Has Cloud Computing Boosted The Next Generation Of Startups?

Has Cloud Computing Boosted The Next Generation Of Startups?Two main problems faced by startups today are cash and cash flow management. On top of that, all startups nowadays require compute power, no matter the nature of their business which adds to the strain on cash…until recently.

That’s where Cloud Computing comes in.

“Before cloud computing, compute power could only be solved by buying your own equipment and that means capital expenditure on something that is not necessarily core to your business,” said Bernino Lind, CloudSigma COO. “Because cloud computing is an ‘-as-a-Service,’ or rental model, this capital expenditure has been turned around to become operational expense, which has less impact on cash flow and can be modeled to fit with the exact needs of a startup and its revenue. In this way the barrier to entry to start a new company has gone from tens of thousands of dollars in capital expenditure to hundreds of dollars in operational expense.”

Rackspace Hosting and Manchester Business School in the U.K. recently conducted a survey of 1,300 U.S. and U.K. executives and found that cloud computing had a significant impact on the success of startup companies over the past few years. An article in Forbes Magazine stated, “Sixty-two percent of respondents either agreed totally or somewhat with the statement that ‘cloud computing is a key factor in the recent boom of entrepreneurs and start-ups,’ the survey finds. Twenty-five percent agreed strongly with this idea. Many respondents are speaking from experience – 43 percent of the group, in fact, say their businesses were launched just within the past three years. A majority of respondents with startups in the survey, 52 percent, said they would have not have been able to afford on-premises IT resources, or would have had difficulty acquiring computer systems, if it weren’t for cloud computing.”

However, Lind isn’t sold on the idea that the cloud was the sole reason for the success of these burgeoning businesses. “It is not likely that startups would be more successful just because their cost is more aligned with their revenue. There are many other factors that determines success.”

Raj Kadam, CEO of Viralheat, a social media marketing firm, agreed. “Cloud computing is not a magic bullet. It all depends on the startup. Some startups will not benefit from cloud computing. However, there is an entire slew of startups that have benefited from cloud computing. These startups bandwidth and number of instances are proportional to how many users they are servicing. A lot of consumer facing startups benefitted greatly.”

And whenever startups benefit, so does the economy, especially in this current “Do It Yourself” economy, where new entrepreneurs are creating new companies and jobs to replace the jobs they lost. The cloud has been a significant player in this DIY economy. “Cloud computing is a great tool for founders who are looking to bring their product to market faster. In the past, setting up and managing an infrastructure was a deal breaker in getting off the ground. Founders now do not have to worry about forking out the cost for servers and networking equipment and focus on tweaking their idea in the marketplace,” said Kadam.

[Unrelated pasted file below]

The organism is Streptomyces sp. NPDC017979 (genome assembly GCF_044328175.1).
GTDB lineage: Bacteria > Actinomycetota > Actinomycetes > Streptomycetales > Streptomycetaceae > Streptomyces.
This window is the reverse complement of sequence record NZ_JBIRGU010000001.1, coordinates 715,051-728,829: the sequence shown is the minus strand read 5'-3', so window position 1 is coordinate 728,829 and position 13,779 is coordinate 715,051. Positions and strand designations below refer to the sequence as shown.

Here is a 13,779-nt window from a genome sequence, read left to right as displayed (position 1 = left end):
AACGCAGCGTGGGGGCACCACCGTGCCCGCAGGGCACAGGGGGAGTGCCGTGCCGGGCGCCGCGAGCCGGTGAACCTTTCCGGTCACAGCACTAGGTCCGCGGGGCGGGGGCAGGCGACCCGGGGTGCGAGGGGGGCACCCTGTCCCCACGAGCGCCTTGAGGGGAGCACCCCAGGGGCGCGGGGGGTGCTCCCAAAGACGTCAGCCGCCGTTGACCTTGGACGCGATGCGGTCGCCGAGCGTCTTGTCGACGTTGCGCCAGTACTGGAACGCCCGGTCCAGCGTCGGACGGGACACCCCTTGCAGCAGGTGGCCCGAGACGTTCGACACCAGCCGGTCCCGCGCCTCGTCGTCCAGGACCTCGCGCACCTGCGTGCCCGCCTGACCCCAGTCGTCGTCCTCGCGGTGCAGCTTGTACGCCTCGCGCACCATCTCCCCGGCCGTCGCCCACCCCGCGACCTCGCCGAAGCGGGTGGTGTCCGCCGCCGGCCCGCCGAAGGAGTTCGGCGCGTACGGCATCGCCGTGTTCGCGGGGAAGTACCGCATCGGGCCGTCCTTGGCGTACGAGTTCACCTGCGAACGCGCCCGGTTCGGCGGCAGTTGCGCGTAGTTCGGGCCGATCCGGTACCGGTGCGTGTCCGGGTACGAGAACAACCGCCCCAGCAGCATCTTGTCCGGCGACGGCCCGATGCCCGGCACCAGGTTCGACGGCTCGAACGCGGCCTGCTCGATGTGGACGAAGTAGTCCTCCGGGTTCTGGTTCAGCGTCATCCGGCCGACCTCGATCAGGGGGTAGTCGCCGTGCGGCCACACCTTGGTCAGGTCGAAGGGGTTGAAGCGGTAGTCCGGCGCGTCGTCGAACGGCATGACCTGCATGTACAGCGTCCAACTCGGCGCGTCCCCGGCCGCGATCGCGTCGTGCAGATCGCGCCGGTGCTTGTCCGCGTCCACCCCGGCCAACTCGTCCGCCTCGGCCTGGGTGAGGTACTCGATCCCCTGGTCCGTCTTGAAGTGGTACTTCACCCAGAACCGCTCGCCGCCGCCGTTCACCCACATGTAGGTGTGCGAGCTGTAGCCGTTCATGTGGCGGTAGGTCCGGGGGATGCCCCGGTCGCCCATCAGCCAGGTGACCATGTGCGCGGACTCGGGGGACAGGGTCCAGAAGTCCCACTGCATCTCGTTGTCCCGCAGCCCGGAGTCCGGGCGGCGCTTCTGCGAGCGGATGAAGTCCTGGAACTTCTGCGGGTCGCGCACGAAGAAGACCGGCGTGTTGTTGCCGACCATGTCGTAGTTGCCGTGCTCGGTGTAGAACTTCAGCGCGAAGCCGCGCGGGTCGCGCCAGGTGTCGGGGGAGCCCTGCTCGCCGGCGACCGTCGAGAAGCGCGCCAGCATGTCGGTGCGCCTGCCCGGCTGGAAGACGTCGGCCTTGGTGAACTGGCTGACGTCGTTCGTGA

The cloud greatly helps startups with a multitude of communication resources, Heddi Cundle, who runs the site myTab.co, which provides travel gift cards. “Using the resources around that builds the cycle of startups using startups is a credit to entrepreneurs that don’t need to pay large retainers to still get the job done. It’s the epitome of DIY,” Cundle said.Cundle’s company relies on the cloud to keep the site operating, and because of that has found using the cloud has simply proven to be time and cost effective. “We see the impact of our business growing in a structured format so this equates to a great ROI,” she added.

But executives still aren’t totally sold on the ROI of the cloud, and it may be because there is still a learning curve with the cloud. Lind suggested, since IaaS is still a relatively immature market, one of the keys to correctly measuring the ROI of IaaS cloud computing is to look at actual performance of specific workloads to do a price-performance comparison. “The issue in the IaaS market right now is that popularly said, a GHz is not a GHz, so what you get on AWS is different from Rackspace is different from CloudSigma and right now customers need to run their specific workloads and measure actual price performance.”

Cloud computing has allowed startups to bring their ideas to market faster by allowing startups to focus on their product, and it will continue to be a major player in the DIY economy.

Sue Poremba is a freelance writer focusing primarily on security and technology issues and occasionally blogs for cloud service provider Rackspace Hosting.

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